Alyssa Rosenberg

Is Casting Nearly 40-Year-Old Penelope Cruz as New Bond "Girl" a Feminist Triumph?

The news that Penelope Cruz is in talks to play the romantic lead opposite Daniel Craig in the next James Bond film has prompted all sorts of reactions from across the web. Is it “a feminist breakthrough” that Craig will be playing across and actress close to his own age? Is noting that Cruz, who will be 39 or 40 when filming begins, the oldest actress to step into those stilettos opposite Bond, “drearily chauvinistic“? Or is age not really what matters here at all?

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Chicago Public Schools Take Marjane Satrapi’s ‘Persepolis’ Out Of Seventh-Grade Classrooms

Over the past couple of days, a kerfuffle’s been unfolding in the Chicago Public Schools after the administration announced that Marjane Satrapi’s graphic novel memoir Persepolis would be removed from seventh-grade classrooms, due to concerns about the language and content, apparently in particular, the book’s portrayal of torture during the Iranian Revolution. It’s not clear to me that a specific parent complaint prompted the book’s being pulled from the curriculum, but it’s still a disappointing decision, given how wonderfully attuned Persepolis is to the inner lives of children and teenagers, particularly teenage girls. And as the decision’s become a political football between the school administration and the Chicago Teacher’s Union, it’s also become a test case in how to handle changes to curriculum poorly, in a way that shows a lack of respect both for students and for strong material itself.

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Bloomberg Businessweek Should Explain How Its Racist Cover Got Selected And Published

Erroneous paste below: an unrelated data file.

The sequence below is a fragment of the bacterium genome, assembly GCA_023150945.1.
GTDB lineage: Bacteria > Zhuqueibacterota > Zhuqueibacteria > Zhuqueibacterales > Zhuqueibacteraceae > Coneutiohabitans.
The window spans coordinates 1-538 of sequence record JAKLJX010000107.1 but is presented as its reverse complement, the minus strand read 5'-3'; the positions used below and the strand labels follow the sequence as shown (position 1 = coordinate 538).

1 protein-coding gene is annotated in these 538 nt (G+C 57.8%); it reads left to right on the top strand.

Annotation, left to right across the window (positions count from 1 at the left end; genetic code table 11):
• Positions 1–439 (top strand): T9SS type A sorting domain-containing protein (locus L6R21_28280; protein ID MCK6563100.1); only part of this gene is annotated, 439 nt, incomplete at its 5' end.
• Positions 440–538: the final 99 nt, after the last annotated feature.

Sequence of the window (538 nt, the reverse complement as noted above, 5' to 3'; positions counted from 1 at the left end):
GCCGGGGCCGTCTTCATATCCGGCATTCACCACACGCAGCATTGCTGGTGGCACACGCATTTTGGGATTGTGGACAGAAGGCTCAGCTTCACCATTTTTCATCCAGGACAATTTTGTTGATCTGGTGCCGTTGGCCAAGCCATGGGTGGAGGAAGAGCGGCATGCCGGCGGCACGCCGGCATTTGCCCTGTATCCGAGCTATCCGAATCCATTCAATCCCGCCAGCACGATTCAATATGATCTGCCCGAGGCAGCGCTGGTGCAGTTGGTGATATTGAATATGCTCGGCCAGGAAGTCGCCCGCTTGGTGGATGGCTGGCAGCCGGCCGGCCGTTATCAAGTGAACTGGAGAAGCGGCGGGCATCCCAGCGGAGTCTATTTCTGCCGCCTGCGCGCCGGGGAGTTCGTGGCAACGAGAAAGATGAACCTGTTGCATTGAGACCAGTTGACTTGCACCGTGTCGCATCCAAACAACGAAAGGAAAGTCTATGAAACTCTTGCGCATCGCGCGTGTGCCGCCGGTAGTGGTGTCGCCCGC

To highlight a story about the return of dangerous, pre-crash practices to the housing market, Bloomberg Businessweek decided to publish a cover that didn’t just blame consumers rather than lenders for the rise of subprime lending and the treatment of mortgages as a way to get access to cash, but specifically portrayed consumers of color (and female consumers) for engaging in this behavior:

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What Happened to the Female Comedy Boom?

Six months ago, it seemed like we were at the verge of a promising new age in female comedy (at least, if you’re a white lady). Bridesmaids was a big, and unexpected, hit. And it was the beginning of a television season in which the hottest trend was sitcoms created by women. As much as I would have wished for a string of hits, the results have been more predictable. The shows have ranged from the toxic Are You There, Chelsea? and 2 Broke Girls, to the increasingly-tolerable New Girl, to the outright winning Up All Night. And despite the boom in shows created by women, the episodes of these programs have been overwhelmingly directed by men. And men have written slightly more than half the episodes in six shows I examined. If a revolution for women in entertainment is under way, this fall may have been the vanguard, but in both employment of women and depictions of them on television, we’re a long way from victory.

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